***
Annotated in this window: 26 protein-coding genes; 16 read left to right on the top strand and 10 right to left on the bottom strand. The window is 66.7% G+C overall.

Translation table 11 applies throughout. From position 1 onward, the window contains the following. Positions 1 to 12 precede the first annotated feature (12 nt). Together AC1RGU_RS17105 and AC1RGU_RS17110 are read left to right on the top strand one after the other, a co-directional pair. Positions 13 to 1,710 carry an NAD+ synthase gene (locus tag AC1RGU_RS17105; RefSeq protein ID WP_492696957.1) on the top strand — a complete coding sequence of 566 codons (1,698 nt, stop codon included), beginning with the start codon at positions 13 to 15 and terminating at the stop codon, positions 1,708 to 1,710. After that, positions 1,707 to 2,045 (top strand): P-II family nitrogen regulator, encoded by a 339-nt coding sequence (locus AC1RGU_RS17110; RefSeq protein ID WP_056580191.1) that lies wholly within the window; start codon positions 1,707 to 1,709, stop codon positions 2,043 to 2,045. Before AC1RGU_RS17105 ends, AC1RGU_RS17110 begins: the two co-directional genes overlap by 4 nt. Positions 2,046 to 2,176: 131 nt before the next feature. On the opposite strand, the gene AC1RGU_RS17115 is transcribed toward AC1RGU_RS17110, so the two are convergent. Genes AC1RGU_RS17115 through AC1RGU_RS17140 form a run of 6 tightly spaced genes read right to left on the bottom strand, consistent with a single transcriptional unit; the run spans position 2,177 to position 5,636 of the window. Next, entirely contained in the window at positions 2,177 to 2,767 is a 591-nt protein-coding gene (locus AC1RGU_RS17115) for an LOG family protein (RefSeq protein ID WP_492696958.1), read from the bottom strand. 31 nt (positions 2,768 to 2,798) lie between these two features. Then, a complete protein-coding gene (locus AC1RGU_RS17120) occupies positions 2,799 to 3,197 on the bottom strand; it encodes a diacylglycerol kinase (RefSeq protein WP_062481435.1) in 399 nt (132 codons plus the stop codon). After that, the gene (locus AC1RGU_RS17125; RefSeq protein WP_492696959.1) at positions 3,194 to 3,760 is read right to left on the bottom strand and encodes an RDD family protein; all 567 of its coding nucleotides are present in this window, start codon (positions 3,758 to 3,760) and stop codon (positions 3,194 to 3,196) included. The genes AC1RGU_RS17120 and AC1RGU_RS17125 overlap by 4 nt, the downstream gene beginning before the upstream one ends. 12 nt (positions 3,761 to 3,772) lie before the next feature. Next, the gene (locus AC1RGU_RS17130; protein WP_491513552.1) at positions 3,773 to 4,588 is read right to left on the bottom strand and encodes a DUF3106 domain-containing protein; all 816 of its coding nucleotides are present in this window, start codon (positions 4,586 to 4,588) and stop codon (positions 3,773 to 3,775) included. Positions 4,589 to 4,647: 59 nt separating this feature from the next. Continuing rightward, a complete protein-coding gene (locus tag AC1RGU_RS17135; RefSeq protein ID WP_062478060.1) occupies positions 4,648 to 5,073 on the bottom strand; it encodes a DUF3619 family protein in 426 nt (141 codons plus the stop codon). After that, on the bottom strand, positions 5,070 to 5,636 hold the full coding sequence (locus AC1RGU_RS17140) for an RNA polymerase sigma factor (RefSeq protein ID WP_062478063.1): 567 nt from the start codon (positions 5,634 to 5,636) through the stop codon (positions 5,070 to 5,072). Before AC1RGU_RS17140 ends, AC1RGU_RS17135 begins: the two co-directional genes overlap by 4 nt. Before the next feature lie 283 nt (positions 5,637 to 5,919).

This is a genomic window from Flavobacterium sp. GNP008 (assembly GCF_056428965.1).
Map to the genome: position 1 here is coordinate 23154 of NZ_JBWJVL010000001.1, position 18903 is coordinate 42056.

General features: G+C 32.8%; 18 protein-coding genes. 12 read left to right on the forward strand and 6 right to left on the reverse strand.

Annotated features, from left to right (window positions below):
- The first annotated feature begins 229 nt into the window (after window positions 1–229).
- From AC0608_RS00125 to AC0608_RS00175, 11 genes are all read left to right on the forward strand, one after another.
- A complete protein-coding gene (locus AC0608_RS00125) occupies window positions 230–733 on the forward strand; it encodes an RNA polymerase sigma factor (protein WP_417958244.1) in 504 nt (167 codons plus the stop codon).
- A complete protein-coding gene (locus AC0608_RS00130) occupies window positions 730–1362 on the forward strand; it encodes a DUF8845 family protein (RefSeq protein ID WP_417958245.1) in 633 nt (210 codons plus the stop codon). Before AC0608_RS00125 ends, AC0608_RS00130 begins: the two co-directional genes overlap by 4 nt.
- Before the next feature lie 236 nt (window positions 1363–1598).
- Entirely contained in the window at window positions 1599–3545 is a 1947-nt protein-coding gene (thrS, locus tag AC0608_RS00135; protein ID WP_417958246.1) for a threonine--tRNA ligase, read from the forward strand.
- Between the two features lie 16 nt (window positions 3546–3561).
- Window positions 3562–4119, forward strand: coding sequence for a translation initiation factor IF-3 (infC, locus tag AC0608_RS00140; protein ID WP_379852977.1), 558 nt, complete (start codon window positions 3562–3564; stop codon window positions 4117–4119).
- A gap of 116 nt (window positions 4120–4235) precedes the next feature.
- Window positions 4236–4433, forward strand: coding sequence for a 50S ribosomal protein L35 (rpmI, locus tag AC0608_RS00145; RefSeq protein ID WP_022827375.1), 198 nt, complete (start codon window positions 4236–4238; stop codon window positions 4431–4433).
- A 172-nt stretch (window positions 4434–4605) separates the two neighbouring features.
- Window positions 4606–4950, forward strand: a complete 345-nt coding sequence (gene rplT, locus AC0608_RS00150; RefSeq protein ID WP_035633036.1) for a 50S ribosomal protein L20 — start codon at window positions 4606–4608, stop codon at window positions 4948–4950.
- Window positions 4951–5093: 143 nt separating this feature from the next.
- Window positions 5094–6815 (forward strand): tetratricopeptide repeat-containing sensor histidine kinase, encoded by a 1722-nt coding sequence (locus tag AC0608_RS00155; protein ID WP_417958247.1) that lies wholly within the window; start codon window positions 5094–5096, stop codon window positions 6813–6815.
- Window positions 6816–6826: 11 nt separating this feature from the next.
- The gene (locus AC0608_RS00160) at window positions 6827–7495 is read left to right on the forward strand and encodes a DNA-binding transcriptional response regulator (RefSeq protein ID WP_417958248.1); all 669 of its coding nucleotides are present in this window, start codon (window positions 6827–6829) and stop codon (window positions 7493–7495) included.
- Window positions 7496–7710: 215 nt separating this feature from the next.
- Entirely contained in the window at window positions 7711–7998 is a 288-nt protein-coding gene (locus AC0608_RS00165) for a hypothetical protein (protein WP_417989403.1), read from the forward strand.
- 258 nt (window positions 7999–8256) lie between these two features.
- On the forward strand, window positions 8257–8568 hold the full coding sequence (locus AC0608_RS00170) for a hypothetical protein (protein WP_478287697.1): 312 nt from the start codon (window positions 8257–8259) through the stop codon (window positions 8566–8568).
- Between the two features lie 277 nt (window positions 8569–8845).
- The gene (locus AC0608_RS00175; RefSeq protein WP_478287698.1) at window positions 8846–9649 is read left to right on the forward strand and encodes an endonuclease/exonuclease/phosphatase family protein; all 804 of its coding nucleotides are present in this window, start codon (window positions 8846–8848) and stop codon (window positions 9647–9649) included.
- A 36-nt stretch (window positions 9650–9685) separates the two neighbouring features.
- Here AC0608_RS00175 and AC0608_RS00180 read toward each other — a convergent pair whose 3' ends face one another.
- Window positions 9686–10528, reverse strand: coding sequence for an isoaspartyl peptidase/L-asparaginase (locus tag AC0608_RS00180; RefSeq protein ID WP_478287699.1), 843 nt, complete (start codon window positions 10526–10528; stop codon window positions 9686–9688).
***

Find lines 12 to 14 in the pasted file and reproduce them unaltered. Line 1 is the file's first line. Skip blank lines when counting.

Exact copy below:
- Entirely contained in the window at window positions 1599–3545 is a 1947-nt protein-coding gene (thrS, locus tag AC0608_RS00135; protein ID WP_417958246.1) for a threonine--tRNA ligase, read from the forward strand.
- Between the two features lie 16 nt (window positions 3546–3561).
- Window positions 3562–4119, forward strand: coding sequence for a translation initiation factor IF-3 (infC, locus tag AC0608_RS00140; protein ID WP_379852977.1), 558 nt, complete (start codon window positions 3562–3564; stop codon window positions 4117–4119).